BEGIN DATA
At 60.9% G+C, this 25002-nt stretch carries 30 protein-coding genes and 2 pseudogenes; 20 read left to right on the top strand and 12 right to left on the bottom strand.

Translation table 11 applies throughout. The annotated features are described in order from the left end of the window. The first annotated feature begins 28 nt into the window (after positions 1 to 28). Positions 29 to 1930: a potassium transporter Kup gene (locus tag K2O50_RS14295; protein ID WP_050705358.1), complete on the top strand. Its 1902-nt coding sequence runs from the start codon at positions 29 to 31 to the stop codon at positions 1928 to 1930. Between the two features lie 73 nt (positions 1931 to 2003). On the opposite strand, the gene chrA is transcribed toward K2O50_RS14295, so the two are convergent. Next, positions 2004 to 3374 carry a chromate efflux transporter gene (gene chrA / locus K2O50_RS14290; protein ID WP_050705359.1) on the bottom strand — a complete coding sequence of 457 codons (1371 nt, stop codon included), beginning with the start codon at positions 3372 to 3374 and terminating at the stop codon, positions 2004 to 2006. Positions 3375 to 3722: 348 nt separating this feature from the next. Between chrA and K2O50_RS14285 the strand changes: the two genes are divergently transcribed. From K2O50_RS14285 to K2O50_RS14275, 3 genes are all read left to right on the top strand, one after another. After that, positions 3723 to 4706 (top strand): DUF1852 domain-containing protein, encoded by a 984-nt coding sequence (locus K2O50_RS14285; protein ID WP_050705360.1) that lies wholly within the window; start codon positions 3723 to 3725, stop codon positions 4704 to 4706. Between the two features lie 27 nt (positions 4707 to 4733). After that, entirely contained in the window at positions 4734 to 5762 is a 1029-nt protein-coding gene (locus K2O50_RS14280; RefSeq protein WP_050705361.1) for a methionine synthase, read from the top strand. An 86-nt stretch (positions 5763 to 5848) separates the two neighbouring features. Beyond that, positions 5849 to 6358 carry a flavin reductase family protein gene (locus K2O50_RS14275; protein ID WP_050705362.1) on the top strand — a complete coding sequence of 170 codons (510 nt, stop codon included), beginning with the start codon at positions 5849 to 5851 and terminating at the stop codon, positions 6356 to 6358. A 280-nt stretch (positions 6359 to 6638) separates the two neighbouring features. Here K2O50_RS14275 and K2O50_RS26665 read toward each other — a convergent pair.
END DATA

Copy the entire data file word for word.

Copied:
At 60.9% G+C, this 25002-nt stretch carries 30 protein-coding genes and 2 pseudogenes; 20 read left to right on the top strand and 12 right to left on the bottom strand.

Translation table 11 applies throughout. The annotated features are described in order from the left end of the window. The first annotated feature begins 28 nt into the window (after positions 1 to 28). Positions 29 to 1930: a potassium transporter Kup gene (locus tag K2O50_RS14295; protein ID WP_050705358.1), complete on the top strand. Its 1902-nt coding sequence runs from the start codon at positions 29 to 31 to the stop codon at positions 1928 to 1930. Between the two features lie 73 nt (positions 1931 to 2003). On the opposite strand, the gene chrA is transcribed toward K2O50_RS14295, so the two are convergent. Next, positions 2004 to 3374 carry a chromate efflux transporter gene (gene chrA / locus K2O50_RS14290; protein ID WP_050705359.1) on the bottom strand — a complete coding sequence of 457 codons (1371 nt, stop codon included), beginning with the start codon at positions 3372 to 3374 and terminating at the stop codon, positions 2004 to 2006. Positions 3375 to 3722: 348 nt separating this feature from the next. Between chrA and K2O50_RS14285 the strand changes: the two genes are divergently transcribed. From K2O50_RS14285 to K2O50_RS14275, 3 genes are all read left to right on the top strand, one after another. After that, positions 3723 to 4706 (top strand): DUF1852 domain-containing protein, encoded by a 984-nt coding sequence (locus K2O50_RS14285; protein ID WP_050705360.1) that lies wholly within the window; start codon positions 3723 to 3725, stop codon positions 4704 to 4706. Between the two features lie 27 nt (positions 4707 to 4733). After that, entirely contained in the window at positions 4734 to 5762 is a 1029-nt protein-coding gene (locus K2O50_RS14280; RefSeq protein WP_050705361.1) for a methionine synthase, read from the top strand. An 86-nt stretch (positions 5763 to 5848) separates the two neighbouring features. Beyond that, positions 5849 to 6358 carry a flavin reductase family protein gene (locus K2O50_RS14275; protein ID WP_050705362.1) on the top strand — a complete coding sequence of 170 codons (510 nt, stop codon included), beginning with the start codon at positions 5849 to 5851 and terminating at the stop codon, positions 6356 to 6358. A 280-nt stretch (positions 6359 to 6638) separates the two neighbouring features. Here K2O50_RS14275 and K2O50_RS26665 read toward each other — a convergent pair.